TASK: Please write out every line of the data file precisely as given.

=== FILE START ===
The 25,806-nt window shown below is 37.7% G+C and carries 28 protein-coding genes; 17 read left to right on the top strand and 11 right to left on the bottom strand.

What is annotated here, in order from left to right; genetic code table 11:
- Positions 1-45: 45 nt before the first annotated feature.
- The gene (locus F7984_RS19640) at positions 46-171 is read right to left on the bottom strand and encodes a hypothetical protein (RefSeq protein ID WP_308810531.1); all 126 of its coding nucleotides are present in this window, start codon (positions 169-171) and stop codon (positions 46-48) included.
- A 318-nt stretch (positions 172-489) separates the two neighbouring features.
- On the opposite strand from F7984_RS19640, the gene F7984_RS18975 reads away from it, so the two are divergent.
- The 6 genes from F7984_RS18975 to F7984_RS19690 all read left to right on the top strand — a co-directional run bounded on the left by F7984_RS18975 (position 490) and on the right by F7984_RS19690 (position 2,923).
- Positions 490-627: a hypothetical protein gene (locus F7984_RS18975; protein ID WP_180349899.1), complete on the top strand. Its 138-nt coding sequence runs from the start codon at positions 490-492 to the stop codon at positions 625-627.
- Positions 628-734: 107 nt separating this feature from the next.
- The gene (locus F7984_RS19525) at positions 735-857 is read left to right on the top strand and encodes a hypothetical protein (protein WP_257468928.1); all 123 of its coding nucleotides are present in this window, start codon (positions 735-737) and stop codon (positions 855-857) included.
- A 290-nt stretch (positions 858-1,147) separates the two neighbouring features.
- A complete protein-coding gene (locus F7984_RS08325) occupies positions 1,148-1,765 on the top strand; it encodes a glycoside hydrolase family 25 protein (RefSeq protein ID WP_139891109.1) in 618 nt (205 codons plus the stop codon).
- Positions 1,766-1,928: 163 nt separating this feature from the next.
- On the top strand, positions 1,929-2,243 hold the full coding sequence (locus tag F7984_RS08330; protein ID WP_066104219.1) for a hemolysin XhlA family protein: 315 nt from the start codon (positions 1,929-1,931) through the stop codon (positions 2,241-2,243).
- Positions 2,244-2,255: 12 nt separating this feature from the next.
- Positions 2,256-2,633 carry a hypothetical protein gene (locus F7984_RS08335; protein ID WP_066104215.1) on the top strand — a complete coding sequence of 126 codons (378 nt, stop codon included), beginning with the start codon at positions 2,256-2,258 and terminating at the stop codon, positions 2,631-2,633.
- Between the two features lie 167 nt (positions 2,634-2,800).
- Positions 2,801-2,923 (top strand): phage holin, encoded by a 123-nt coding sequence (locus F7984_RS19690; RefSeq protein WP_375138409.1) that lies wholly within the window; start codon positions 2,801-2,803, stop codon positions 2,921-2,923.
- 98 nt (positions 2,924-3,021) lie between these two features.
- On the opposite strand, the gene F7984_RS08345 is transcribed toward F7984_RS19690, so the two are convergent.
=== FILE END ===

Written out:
The 25,806-nt window shown below is 37.7% G+C and carries 28 protein-coding genes; 17 read left to right on the top strand and 11 right to left on the bottom strand.

What is annotated here, in order from left to right; genetic code table 11:
- Positions 1-45: 45 nt before the first annotated feature.
- The gene (locus F7984_RS19640) at positions 46-171 is read right to left on the bottom strand and encodes a hypothetical protein (RefSeq protein ID WP_308810531.1); all 126 of its coding nucleotides are present in this window, start codon (positions 169-171) and stop codon (positions 46-48) included.
- A 318-nt stretch (positions 172-489) separates the two neighbouring features.
- On the opposite strand from F7984_RS19640, the gene F7984_RS18975 reads away from it, so the two are divergent.
- The 6 genes from F7984_RS18975 to F7984_RS19690 all read left to right on the top strand — a co-directional run bounded on the left by F7984_RS18975 (position 490) and on the right by F7984_RS19690 (position 2,923).
- Positions 490-627: a hypothetical protein gene (locus F7984_RS18975; protein ID WP_180349899.1), complete on the top strand. Its 138-nt coding sequence runs from the start codon at positions 490-492 to the stop codon at positions 625-627.
- Positions 628-734: 107 nt separating this feature from the next.
- The gene (locus F7984_RS19525) at positions 735-857 is read left to right on the top strand and encodes a hypothetical protein (protein WP_257468928.1); all 123 of its coding nucleotides are present in this window, start codon (positions 735-737) and stop codon (positions 855-857) included.
- A 290-nt stretch (positions 858-1,147) separates the two neighbouring features.
- A complete protein-coding gene (locus F7984_RS08325) occupies positions 1,148-1,765 on the top strand; it encodes a glycoside hydrolase family 25 protein (RefSeq protein ID WP_139891109.1) in 618 nt (205 codons plus the stop codon).
- Positions 1,766-1,928: 163 nt separating this feature from the next.
- On the top strand, positions 1,929-2,243 hold the full coding sequence (locus tag F7984_RS08330; protein ID WP_066104219.1) for a hemolysin XhlA family protein: 315 nt from the start codon (positions 1,929-1,931) through the stop codon (positions 2,241-2,243).
- Positions 2,244-2,255: 12 nt separating this feature from the next.
- Positions 2,256-2,633 carry a hypothetical protein gene (locus F7984_RS08335; protein ID WP_066104215.1) on the top strand — a complete coding sequence of 126 codons (378 nt, stop codon included), beginning with the start codon at positions 2,256-2,258 and terminating at the stop codon, positions 2,631-2,633.
- Between the two features lie 167 nt (positions 2,634-2,800).
- Positions 2,801-2,923 (top strand): phage holin, encoded by a 123-nt coding sequence (locus F7984_RS19690; RefSeq protein WP_375138409.1) that lies wholly within the window; start codon positions 2,801-2,803, stop codon positions 2,921-2,923.
- 98 nt (positions 2,924-3,021) lie between these two features.
- On the opposite strand, the gene F7984_RS08345 is transcribed toward F7984_RS19690, so the two are convergent.